On July 6, 1957, Althea Gibson claims the women’s singles tennis title at Wimbledon and becomes the first African American to win a championship at London’s All England Lawn Tennis and Croquet Club.
Gibson was born on August 25, 1927, in Silver, South Carolina, and raised in the Harlem section of New York City. She began playing tennis as a teenager and went on to win the national Black women’s championship twice. At a time when tennis was largely segregated, four-time U.S. Nationals winner Alice Marble advocated on Gibson’s behalf and the 5’11” player was invited to make her United States National Championships (now known as the U.S. Open) debut in 1950. In 1956, Gibson’s tennis career took off and she won the singles title at the French Championships (now known as the French Open)—the first African American to do so—as well as the doubles’ title there. In July 1957, Gibson won Wimbledon, defeating Darlene Hard, 6-3, 6-2. (In 1975, Arthur Ashe became the first African American man to win the men’s singles title at Wimbledon, when he defeated Jimmy Connors.) In September 1957, she won the U.S. Open, and the Associated Press named her Female Athlete of the Year in 1957 and 1958. During the 1950s, Gibson won 56 singles and doubles titles, including 11 major titles.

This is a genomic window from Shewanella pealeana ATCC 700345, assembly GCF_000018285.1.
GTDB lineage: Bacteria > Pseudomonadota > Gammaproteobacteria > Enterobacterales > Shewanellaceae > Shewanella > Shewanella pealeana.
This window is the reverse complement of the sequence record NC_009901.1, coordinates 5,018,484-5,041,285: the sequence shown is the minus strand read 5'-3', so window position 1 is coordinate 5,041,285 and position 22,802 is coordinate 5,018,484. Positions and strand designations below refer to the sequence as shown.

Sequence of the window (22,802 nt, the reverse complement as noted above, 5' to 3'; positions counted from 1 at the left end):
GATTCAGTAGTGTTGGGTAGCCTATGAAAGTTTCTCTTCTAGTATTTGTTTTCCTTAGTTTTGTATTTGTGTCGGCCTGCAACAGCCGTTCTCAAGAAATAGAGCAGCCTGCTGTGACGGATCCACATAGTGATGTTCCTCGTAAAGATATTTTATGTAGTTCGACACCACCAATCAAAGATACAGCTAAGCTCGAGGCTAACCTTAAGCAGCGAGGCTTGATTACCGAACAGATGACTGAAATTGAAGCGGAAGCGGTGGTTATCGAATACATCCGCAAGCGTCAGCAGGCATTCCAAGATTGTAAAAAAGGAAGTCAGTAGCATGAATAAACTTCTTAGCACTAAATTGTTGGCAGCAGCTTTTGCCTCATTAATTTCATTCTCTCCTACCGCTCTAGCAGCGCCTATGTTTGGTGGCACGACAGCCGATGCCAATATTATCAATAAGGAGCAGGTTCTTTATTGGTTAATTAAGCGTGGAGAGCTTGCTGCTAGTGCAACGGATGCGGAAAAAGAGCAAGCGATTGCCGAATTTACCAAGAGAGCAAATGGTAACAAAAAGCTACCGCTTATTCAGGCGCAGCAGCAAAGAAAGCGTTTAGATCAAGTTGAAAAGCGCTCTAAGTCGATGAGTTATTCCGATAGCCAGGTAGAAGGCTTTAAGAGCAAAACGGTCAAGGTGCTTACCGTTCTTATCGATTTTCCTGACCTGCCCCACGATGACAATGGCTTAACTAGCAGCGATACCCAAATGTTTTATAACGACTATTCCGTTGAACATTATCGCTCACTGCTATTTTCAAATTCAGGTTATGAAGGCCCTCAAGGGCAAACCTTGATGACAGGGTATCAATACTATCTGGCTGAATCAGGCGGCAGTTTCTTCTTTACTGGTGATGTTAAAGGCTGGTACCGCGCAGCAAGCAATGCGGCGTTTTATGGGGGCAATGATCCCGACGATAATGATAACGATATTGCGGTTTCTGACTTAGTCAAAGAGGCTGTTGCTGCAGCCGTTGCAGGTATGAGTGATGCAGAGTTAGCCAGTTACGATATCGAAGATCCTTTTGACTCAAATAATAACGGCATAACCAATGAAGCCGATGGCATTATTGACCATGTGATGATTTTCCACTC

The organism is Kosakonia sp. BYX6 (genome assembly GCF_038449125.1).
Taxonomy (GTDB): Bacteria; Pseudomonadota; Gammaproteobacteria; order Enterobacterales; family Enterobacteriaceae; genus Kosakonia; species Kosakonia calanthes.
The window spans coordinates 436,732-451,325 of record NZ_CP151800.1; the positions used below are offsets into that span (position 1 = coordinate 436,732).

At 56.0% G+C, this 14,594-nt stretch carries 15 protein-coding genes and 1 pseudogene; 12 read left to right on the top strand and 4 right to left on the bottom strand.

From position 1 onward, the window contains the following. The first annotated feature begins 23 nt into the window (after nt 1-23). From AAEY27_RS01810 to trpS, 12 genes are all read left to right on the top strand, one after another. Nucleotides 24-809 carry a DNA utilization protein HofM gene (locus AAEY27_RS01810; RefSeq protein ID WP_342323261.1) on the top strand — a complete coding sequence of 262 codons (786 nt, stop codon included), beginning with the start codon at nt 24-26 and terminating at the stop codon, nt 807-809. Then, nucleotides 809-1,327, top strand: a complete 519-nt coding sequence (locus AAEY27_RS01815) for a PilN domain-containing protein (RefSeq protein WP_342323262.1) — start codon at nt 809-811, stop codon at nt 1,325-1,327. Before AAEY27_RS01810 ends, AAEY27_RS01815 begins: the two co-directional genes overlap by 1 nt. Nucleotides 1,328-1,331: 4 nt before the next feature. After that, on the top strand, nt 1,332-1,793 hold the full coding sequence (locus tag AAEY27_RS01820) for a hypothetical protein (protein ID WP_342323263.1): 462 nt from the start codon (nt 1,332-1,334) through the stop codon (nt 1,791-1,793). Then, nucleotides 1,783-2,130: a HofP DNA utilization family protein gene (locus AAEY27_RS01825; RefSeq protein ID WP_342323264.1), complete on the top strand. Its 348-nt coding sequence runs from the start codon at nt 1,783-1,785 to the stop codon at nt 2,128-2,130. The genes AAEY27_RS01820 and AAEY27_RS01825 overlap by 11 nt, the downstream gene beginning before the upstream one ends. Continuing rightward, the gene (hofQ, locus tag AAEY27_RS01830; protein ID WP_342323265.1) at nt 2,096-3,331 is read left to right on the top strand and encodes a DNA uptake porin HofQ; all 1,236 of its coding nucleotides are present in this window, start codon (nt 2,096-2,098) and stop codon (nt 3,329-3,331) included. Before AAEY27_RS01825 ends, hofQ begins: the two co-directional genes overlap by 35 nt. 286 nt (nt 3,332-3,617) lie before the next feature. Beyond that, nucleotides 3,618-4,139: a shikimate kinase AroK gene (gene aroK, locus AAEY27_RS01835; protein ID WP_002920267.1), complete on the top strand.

READ MORE: Trailblazing Black Women in Sports
After winning Wimbledon and the U.S. Open again in 1958, Gibson retired from amateur tennis. In 1960, she toured with the Harlem Globetrotters basketball team, playing exhibition tennis matches before their games. In 1964, Gibson joined the Ladies Professional Golf Association Tour, the first Black woman to do so. The trailblazing athlete played pro golf until 1971, the same year in which she was voted into the National Lawn Tennis Association Hall of Fame.
After serving as New Jersey’s commissioner of athletics from 1975 to 1985, Althea Gibson died at age 76 from respiratory failure on September 28, 2003, at a hospital in East Orange, New Jersey.